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  1.  18
    The Legitimacy of CSR Actions of Publicly Traded Companies Versus Family-Owned Companies.Rajat Panwar, Karen Paul, Erlend Nybakk, Eric Hansen & Derek Thompson - 2014 - Journal of Business Ethics 125 (3):1-16.
    Corporate social responsibility (CSR) is one of the ways through which companies gain legitimacy. However, CSR actions themselves are subject to public skepticism because of increased public awareness of greenwashing and scandalous corporate behavior. Legitimacy of CSR actions is indeed influenced by the actions of the company but also is rooted in the basic cultural values of a society and in the ideologies of evaluators. This study examines the legitimacy of CSR actions of publicly traded forest products companies as compared (...)
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  2.  5
    Understanding Instrumental Motivations for Social Responsibility Engagement in a Micro‐Firm Context.Erlend Nybakk & Rajat Panwar - 2015 - Business Ethics: A European Review 24 (1):18-33.
    Firms engage in social responsibility activities for diverse reasons. This study focuses on understanding firms' instrumental motivations for engaging in socially responsible activities. We suggest that the instrumental motivations underlying firms' corporate social responsibility engagement are associated with their market, learning, and risk-related behaviors; thus, we identify market orientation, learning orientation, and risk-taking attitudes as three constructs that influence firms' CSR engagement. This research was conducted in the Norwegian firewood sector, in which CSR expectations are high and in which we (...)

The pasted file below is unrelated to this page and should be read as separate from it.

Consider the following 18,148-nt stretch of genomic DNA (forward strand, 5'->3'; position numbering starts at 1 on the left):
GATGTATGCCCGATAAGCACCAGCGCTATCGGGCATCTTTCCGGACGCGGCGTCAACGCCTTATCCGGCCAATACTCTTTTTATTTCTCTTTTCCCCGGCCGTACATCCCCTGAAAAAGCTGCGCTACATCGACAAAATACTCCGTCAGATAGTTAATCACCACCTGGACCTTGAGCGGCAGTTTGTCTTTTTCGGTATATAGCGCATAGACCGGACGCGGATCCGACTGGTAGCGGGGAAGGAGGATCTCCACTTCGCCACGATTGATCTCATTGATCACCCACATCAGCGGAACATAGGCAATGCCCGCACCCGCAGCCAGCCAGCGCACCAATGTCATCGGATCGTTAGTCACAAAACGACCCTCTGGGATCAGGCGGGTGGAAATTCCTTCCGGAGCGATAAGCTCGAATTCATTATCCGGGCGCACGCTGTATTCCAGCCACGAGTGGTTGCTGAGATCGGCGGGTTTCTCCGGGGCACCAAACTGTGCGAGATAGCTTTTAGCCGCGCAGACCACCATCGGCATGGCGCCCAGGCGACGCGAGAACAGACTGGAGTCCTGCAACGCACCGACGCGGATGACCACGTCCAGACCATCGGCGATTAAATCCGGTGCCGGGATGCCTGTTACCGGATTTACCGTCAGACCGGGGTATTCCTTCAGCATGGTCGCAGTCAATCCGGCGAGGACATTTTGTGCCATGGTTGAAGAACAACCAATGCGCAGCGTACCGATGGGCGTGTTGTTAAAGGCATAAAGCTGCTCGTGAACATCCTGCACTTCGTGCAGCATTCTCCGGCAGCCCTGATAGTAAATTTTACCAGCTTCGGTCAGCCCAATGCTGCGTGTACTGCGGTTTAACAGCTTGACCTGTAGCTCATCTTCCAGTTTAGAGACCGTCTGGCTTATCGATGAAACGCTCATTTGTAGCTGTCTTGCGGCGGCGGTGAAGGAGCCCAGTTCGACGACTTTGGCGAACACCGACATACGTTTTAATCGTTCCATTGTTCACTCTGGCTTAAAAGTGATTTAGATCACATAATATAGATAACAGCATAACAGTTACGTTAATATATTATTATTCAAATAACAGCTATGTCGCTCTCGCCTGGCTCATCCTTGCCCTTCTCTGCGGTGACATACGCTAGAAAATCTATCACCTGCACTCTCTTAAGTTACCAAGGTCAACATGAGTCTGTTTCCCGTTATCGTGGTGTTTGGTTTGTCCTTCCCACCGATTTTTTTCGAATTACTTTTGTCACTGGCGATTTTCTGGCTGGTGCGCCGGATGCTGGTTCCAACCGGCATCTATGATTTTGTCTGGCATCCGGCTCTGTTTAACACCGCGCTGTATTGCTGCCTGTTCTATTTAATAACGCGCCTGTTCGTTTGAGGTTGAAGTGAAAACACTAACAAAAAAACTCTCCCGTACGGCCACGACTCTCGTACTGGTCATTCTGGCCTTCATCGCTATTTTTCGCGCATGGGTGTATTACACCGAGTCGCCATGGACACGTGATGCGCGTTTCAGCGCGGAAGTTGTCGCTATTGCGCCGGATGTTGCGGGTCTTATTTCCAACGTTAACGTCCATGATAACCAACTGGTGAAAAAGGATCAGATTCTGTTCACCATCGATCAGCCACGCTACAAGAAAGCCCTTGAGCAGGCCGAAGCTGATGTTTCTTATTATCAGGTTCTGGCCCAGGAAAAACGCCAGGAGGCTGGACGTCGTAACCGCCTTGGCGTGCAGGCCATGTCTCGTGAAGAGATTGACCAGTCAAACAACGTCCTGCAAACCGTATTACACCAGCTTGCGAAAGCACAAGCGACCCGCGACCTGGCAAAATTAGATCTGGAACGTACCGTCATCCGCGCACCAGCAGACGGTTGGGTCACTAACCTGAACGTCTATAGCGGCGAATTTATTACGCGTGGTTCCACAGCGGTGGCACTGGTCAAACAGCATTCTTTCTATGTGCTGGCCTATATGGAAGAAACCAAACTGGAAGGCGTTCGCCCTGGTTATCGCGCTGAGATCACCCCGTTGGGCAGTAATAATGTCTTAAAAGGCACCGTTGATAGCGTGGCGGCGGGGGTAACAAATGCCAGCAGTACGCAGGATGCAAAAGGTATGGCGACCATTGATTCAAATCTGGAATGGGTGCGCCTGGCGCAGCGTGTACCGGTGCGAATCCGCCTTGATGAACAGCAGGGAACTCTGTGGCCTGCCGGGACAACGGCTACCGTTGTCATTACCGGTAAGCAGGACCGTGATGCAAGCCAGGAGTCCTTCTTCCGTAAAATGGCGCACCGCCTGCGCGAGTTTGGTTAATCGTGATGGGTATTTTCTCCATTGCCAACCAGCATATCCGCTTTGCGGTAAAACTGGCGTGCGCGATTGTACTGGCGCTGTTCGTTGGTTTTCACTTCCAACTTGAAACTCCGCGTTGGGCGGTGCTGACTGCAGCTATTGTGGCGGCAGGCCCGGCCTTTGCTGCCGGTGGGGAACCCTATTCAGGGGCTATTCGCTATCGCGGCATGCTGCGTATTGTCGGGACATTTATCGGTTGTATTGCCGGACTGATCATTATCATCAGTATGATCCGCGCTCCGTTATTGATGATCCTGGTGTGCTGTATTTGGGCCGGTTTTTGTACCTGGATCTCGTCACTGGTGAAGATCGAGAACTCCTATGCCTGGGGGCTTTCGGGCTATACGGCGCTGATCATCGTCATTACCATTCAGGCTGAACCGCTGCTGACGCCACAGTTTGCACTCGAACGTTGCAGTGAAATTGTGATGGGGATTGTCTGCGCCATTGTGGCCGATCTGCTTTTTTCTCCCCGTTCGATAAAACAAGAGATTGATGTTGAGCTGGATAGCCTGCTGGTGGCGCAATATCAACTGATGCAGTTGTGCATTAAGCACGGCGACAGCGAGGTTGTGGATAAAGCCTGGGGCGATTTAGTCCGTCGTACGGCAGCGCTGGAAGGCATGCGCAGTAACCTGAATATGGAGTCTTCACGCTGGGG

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  3.  2
    Evaluating Social and Environmental Issues by Integrating the Legitimacy Gap With Expectational Gaps: An Empirical Assessment of the Forest Industry.Robert Kozak, Eric Hansen & Rajat Panwar - 2014 - Business and Society 53 (6):853-875.